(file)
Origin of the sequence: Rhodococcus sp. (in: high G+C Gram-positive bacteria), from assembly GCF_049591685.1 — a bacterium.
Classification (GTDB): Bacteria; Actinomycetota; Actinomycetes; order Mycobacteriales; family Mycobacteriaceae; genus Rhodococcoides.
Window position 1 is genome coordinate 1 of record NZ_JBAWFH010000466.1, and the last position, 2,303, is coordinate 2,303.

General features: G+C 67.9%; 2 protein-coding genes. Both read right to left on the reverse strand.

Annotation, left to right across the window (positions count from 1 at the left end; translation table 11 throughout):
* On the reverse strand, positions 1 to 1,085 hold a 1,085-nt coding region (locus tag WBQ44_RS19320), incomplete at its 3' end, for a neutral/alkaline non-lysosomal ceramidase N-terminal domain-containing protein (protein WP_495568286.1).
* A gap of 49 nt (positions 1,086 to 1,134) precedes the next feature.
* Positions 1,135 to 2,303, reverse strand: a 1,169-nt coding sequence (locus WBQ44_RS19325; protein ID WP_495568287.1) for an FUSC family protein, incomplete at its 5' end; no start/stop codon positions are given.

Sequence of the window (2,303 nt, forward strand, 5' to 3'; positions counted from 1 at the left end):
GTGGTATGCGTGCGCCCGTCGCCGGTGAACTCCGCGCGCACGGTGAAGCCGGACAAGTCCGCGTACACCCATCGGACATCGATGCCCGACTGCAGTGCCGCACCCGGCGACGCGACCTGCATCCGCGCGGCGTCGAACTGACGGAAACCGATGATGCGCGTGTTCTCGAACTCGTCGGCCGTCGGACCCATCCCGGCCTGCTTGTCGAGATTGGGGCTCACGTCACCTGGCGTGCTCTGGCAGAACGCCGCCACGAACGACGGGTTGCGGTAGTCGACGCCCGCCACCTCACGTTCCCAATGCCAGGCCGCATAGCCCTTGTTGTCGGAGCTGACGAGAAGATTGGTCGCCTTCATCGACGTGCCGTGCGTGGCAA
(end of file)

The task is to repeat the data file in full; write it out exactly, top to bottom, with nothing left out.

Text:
Origin of the sequence: Rhodococcus sp. (in: high G+C Gram-positive bacteria), from assembly GCF_049591685.1 — a bacterium.
Classification (GTDB): Bacteria; Actinomycetota; Actinomycetes; order Mycobacteriales; family Mycobacteriaceae; genus Rhodococcoides.
Window position 1 is genome coordinate 1 of record NZ_JBAWFH010000466.1, and the last position, 2,303, is coordinate 2,303.

General features: G+C 67.9%; 2 protein-coding genes. Both read right to left on the reverse strand.

Annotation, left to right across the window (positions count from 1 at the left end; translation table 11 throughout):
* On the reverse strand, positions 1 to 1,085 hold a 1,085-nt coding region (locus tag WBQ44_RS19320), incomplete at its 3' end, for a neutral/alkaline non-lysosomal ceramidase N-terminal domain-containing protein (protein WP_495568286.1).
* A gap of 49 nt (positions 1,086 to 1,134) precedes the next feature.
* Positions 1,135 to 2,303, reverse strand: a 1,169-nt coding sequence (locus WBQ44_RS19325; protein ID WP_495568287.1) for an FUSC family protein, incomplete at its 5' end; no start/stop codon positions are given.

Sequence of the window (2,303 nt, forward strand, 5' to 3'; positions counted from 1 at the left end):
GTGGTATGCGTGCGCCCGTCGCCGGTGAACTCCGCGCGCACGGTGAAGCCGGACAAGTCCGCGTACACCCATCGGACATCGATGCCCGACTGCAGTGCCGCACCCGGCGACGCGACCTGCATCCGCGCGGCGTCGAACTGACGGAAACCGATGATGCGCGTGTTCTCGAACTCGTCGGCCGTCGGACCCATCCCGGCCTGCTTGTCGAGATTGGGGCTCACGTCACCTGGCGTGCTCTGGCAGAACGCCGCCACGAACGACGGGTTGCGGTAGTCGACGCCCGCCACCTCACGTTCCCAATGCCAGGCCGCATAGCCCTTGTTGTCGGAGCTGACGAGAAGATTGGTCGCCTTCATCGACGTGCCGTGCGTGGCAA